Most of us have something we'd like to accomplish. I'd daresay, every single one of us do. It may be "getting in shape," or whatever exactly that means. That's a vague statement. Perhaps it's writing a novel, spending more time with loved ones you don't get to see, going back to college and/or making a career change.

Whatever that is for you, start right now. Yeah, like stop reading this if that's what it takes. These free-floating goals we have in our heads can become phantom thoughts if we let enough time go by without taking any practical action steps to make them happen. Yeah, they can haunt us throughout our days and the proverbial sands slip through the hourglass.

There's a million reasons, of course, to just continue trudging through our lives as there are always things that can distract us from them. Another favorite pasttime of humans? Deciding that we are absolutely, positively going to begin accomplishing that phantom goal--later, tomorrow, Monday, when the kids graduate, etc. It's like a placebo soul salve. It feels good, and may help, but it doesn't intrinsically do anything to help you. In some way we feel we have, in fact, made progress because we've made a commitment to a certain day and THEN we will get started.

Does this work? Sometimes. Most of the time? Not really. I'm sure there are various psychological reasons why this may be. However, here's my opinion: When we place starting toward a goal we want to accomplish at some later date, we are letting ourselves off the hook to get started now. Now, that seems obvious, but we are creating a habit of staying where we are and not changing our habits or mindsets and doing the uncomfortable work of that immediately, with passion.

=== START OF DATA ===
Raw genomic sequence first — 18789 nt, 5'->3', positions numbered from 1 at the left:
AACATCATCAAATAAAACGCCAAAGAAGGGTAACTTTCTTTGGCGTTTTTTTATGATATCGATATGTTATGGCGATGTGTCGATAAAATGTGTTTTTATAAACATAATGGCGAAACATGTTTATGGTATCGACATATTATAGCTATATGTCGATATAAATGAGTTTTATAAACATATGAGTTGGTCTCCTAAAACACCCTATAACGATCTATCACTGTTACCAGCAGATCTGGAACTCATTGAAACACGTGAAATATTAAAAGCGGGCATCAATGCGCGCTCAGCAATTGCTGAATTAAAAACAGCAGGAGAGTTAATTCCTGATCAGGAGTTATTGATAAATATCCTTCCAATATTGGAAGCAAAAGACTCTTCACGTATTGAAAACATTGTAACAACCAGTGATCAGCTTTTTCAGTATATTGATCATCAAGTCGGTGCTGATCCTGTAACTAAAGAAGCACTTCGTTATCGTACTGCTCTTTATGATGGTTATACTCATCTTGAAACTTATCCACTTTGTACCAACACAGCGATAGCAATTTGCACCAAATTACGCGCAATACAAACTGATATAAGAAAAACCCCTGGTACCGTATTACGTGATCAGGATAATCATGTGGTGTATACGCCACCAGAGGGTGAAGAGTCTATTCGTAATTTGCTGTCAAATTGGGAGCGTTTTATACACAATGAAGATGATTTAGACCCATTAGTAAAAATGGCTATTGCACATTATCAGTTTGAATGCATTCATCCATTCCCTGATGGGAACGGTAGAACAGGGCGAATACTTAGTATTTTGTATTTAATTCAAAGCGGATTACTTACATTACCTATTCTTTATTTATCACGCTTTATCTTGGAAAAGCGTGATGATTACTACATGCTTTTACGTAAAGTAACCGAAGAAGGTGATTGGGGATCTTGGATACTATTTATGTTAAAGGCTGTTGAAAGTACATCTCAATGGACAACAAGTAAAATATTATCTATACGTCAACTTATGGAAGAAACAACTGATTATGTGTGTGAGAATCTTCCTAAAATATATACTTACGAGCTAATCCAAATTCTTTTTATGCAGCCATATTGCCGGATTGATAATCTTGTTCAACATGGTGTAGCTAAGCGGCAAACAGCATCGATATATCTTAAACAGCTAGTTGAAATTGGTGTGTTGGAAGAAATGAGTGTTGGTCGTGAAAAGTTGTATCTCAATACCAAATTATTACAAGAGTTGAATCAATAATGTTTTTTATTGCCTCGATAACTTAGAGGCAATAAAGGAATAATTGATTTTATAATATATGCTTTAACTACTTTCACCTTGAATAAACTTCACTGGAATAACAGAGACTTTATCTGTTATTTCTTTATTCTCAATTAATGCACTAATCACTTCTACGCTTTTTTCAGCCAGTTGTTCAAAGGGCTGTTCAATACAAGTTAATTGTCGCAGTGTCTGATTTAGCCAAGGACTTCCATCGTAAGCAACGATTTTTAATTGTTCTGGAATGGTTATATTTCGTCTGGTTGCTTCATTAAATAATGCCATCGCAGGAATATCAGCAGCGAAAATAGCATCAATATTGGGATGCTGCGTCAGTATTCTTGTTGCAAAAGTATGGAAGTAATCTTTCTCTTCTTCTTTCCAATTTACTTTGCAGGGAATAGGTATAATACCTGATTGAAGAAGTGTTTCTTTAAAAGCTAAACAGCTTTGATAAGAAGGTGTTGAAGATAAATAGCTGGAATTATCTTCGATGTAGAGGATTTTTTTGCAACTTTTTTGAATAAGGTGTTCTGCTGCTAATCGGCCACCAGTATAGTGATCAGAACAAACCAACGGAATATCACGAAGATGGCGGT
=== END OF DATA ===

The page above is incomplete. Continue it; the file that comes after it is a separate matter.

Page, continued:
Sometimes we feel that if everything isn't "just right" it's best not to begin. We imagine we can perfect the scenario and then begin when we feel all is ready. The problem is, it will never be a perfect scenario. We are going to mess up. We will learn through the process of messing up. That's part of the work of achieving a goal--so why put it off?

Want to start on a novel? Right now--go and start churning out some words. They'll probably be quite imperfect, unless you're some kind of prodigy. Even if you are, there will still be errors.

Want to "get in shape?" First of all, break that down into steps you can tangibly take. Commit to walking 4 to 5 days a week for 30 minutes. Decide to change your eating habits. Not on Monday or next month. Tonight. Your next meal--choose differently. Will it be perfect? No. Will you have taken an actual step toward being more "in shapes." Yes.

Bottom line: Get started. Mood follows action. You can, in the very next moment after you've finished reading this, use your personal power and begin to change your life.

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